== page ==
Marquette does not engage in proselytizing nor does it let any other group do so.  The college years compose some of the most dynamic years in many people’s lives when they confront life’s hard questions.  Campus Ministry, student religious organizations, and many professors work hard to bring religious concerns and perspectives into the campus dialogue.  Their activities have greatly impacted my life and challenged my Christian faith.  So, what is wrong with taking campus religious activity to the next level and allowing students to not just share their faith but seek to convert others?  Are we students so easily manipulated that we need the loving umbrella of our university to protect us from this apparently grave threat?

In a response to Dr. Christopher Wolfe’s 1988 criticism of the ban, Father David Haschka, then head of Campus Ministry, defended the ban as a decision by Marquette to forego Catholic proselytizing as trade-off to create an environment more friendly to non-Catholics.  He then added, “It seems to me totally unacceptable for non-Catholics to be confronted, on this campus, with deliberate efforts to persuade them away from their faith, whether such efforts are decent or not.”  As a non-denominational Christian considering which college to attend, I would have been attracted to any university confident enough to appropriately seek converts to its faith and allow other traditions to do the same.

For the administration to dismiss all proselytizing, even if done respectfully without coercion, as unacceptable reinforces the view that proselytizing is always inappropriate.  This contributes to the public opinion which allows oppressive governments to jail and punish people who want nothing more than to convert their neighbors.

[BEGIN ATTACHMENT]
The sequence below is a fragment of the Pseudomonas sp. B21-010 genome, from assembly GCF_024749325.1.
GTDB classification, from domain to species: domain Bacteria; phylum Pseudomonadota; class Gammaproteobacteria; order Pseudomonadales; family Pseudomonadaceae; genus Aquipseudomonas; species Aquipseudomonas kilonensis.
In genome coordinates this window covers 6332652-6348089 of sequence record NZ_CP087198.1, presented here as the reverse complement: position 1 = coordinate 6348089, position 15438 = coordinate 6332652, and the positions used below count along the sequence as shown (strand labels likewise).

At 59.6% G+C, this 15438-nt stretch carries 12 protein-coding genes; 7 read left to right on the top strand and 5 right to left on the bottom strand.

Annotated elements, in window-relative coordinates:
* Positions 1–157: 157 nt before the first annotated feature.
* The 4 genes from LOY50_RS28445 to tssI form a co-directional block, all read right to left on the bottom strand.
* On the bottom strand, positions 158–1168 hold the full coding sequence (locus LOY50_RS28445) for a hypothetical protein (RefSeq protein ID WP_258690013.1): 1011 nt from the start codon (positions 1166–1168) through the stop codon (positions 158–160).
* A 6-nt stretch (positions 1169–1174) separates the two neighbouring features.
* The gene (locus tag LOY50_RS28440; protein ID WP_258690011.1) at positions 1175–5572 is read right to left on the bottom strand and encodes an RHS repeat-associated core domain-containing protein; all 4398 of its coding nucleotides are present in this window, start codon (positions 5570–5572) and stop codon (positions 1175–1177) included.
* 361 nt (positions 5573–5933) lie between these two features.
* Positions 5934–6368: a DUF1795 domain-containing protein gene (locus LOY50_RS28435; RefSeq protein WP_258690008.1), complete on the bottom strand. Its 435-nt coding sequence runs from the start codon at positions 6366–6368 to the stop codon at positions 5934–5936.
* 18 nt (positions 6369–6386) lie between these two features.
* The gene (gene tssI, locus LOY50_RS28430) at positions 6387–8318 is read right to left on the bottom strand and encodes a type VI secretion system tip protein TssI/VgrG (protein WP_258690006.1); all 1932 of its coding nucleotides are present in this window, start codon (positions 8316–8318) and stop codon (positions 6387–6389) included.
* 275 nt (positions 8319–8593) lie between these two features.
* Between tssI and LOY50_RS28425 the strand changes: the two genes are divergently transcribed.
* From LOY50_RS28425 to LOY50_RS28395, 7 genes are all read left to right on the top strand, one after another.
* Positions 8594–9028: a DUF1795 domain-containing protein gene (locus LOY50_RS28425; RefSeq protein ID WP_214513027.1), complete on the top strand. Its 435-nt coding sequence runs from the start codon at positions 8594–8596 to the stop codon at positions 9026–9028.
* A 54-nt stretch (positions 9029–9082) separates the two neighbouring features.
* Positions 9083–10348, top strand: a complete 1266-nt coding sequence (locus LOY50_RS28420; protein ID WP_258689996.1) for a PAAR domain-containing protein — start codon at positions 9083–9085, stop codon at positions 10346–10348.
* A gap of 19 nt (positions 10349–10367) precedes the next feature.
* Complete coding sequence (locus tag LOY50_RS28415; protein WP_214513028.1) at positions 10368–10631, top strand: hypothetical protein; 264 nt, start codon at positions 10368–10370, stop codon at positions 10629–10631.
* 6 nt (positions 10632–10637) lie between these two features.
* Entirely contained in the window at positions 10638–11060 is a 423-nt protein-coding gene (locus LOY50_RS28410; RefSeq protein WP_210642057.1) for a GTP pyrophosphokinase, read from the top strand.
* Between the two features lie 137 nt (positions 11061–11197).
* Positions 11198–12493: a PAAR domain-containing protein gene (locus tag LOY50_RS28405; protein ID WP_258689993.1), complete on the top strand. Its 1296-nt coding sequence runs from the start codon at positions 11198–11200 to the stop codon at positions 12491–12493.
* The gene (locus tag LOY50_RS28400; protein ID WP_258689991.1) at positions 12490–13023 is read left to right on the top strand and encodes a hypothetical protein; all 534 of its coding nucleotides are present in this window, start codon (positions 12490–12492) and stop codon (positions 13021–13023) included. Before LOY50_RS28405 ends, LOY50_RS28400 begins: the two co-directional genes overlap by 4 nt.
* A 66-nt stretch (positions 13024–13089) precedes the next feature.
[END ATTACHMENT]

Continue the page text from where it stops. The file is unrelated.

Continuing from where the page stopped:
Marquette University has a unique opportunity to defend proselytizing and contribute towards its legitimacy around the world.  As a private university, Marquette can legally ban proselytizing, but, as a Jesuit university named after one of history’s great proselytizers, we should hold ourselves to a higher standard.  As Dr. Wolfe proposed in 1988, the administration could ban coercive activities and lift the general ban.  Marquette could become the catalyst for a rethinking of proselytizing within higher education.  Although this is not always the operative question given his historical context, perhaps in this case we should look at our namesake’s disproportionately cerebral statue in front of Wehr Chemistry and ask ourselves, “What would Father Marquette do?”

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Crucifixes in the classroom, will Marquette be next to take them down?

Posted on 18 November 2009 by Joanna Parkes

Crucifixes in the Classrooms
Joanna Parkes
Look around Marquette…in every classroom across campus there is crucifix, often with a plaque stating its country of origin. On November 3rd, the European Court of Human Rights ruled that crucifixes hanging within each classroom in Italy violated “the freedom of parents to educate their children according to their own convictions and of the religious freedom of the students” (CNS).
Unlike the United States in its origin, Italy has been a traditionally Catholic country from birth. Religion and faith are tied very closely to the cultural and historic identity of the Italian people. As is typically the circumstance with many morals-pertaining court cases, the case was brought as an exception to the norm, and now will be enforced upon all. In this particular scenario, the case was submitted by a Finnish-born Italian, who had been fighting for the removal of crucifixes from her sons’ school in Abano Terme (Italy) for almost eight years. In previous attempts to pass the case, Soile Lautsi, the above-mentioned mother, had taken it to Italian courts, where it was refused because of the engrained Catholic cultural identity on Italians. Hence, Lautsi then took the case to the European court located in Strasbourg, France.